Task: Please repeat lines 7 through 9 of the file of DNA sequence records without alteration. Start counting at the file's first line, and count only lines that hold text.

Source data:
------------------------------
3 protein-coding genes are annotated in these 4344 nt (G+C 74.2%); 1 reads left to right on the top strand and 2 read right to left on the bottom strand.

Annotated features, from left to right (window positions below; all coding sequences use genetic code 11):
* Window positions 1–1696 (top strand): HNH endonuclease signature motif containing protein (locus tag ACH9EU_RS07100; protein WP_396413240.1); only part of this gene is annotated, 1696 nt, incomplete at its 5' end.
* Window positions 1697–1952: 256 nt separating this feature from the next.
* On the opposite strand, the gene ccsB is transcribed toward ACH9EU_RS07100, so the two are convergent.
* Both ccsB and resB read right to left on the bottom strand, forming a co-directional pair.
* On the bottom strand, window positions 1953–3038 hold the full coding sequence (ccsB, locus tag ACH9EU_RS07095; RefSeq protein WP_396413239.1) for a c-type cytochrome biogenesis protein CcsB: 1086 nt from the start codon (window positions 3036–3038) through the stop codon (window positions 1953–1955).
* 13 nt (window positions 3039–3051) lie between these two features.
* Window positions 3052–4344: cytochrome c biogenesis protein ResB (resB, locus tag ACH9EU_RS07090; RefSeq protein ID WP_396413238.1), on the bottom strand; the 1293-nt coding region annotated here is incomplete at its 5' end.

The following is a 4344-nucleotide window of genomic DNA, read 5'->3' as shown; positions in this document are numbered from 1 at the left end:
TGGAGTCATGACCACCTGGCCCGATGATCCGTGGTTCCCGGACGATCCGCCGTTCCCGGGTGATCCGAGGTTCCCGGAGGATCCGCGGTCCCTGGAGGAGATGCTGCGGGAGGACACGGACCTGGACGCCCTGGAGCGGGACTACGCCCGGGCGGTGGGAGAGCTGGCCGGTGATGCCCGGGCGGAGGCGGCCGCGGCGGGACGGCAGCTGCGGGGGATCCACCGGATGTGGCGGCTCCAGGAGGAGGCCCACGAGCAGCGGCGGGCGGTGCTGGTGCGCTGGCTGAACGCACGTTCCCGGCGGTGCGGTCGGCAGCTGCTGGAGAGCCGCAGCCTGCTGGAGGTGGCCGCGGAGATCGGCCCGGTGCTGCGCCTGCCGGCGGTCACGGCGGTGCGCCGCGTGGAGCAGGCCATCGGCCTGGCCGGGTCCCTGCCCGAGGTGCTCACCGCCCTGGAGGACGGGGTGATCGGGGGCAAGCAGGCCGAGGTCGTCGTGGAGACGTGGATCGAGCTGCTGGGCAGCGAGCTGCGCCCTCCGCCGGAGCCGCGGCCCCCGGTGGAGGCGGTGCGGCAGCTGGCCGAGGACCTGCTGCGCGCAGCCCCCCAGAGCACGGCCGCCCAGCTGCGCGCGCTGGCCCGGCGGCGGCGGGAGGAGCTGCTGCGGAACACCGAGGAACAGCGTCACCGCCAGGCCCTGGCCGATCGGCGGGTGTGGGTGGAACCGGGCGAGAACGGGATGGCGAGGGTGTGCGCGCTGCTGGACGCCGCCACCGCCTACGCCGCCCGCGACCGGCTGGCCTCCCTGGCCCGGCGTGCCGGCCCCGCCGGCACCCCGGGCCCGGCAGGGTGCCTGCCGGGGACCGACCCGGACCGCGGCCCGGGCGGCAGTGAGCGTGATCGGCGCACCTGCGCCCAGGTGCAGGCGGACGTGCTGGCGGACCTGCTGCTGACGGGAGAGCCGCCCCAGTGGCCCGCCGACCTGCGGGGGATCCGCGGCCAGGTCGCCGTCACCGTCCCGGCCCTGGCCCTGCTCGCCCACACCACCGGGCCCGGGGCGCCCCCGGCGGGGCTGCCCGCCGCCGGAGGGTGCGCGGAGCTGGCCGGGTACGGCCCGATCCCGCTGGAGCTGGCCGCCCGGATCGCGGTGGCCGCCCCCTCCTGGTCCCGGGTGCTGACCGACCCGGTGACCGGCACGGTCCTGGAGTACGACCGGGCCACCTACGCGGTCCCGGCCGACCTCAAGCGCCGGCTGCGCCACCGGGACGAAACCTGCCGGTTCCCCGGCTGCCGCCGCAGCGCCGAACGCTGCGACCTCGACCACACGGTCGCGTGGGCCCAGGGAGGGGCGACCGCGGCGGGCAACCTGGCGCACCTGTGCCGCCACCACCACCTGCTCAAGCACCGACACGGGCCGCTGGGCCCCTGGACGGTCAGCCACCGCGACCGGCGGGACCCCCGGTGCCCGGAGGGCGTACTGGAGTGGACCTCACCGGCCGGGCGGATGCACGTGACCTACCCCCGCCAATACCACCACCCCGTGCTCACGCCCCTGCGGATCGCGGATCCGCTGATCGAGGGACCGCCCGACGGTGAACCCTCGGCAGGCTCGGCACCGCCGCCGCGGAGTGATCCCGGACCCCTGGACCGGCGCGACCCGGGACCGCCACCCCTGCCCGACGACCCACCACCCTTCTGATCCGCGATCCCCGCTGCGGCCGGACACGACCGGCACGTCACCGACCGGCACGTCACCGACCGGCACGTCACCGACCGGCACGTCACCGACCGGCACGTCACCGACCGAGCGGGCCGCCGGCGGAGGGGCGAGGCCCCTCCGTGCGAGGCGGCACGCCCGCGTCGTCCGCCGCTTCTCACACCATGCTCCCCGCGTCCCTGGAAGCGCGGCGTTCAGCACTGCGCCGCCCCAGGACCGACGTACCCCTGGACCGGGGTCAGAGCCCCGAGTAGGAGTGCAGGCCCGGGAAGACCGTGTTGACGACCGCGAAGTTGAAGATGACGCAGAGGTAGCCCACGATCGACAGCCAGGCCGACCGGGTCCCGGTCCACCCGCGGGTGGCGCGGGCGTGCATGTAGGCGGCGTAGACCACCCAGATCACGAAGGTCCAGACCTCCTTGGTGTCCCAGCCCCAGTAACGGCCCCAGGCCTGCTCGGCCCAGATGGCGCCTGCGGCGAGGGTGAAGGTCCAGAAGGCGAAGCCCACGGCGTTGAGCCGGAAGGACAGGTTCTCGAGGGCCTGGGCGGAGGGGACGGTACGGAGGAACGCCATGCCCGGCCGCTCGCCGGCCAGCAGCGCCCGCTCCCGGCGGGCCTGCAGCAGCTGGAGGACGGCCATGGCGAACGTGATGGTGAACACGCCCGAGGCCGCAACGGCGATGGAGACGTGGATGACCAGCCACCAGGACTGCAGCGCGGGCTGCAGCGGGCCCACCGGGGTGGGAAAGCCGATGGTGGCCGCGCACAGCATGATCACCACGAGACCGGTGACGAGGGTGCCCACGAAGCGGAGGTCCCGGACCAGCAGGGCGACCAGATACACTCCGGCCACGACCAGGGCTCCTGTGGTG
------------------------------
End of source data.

* On the bottom strand, window positions 1953–3038 hold the full coding sequence (ccsB, locus tag ACH9EU_RS07095; RefSeq protein WP_396413239.1) for a c-type cytochrome biogenesis protein CcsB: 1086 nt from the start codon (window positions 3036–3038) through the stop codon (window positions 1953–1955).
* 13 nt (window positions 3039–3051) lie between these two features.
* Window positions 3052–4344: cytochrome c biogenesis protein ResB (resB, locus tag ACH9EU_RS07090; RefSeq protein ID WP_396413238.1), on the bottom strand; the 1293-nt coding region annotated here is incomplete at its 5' end.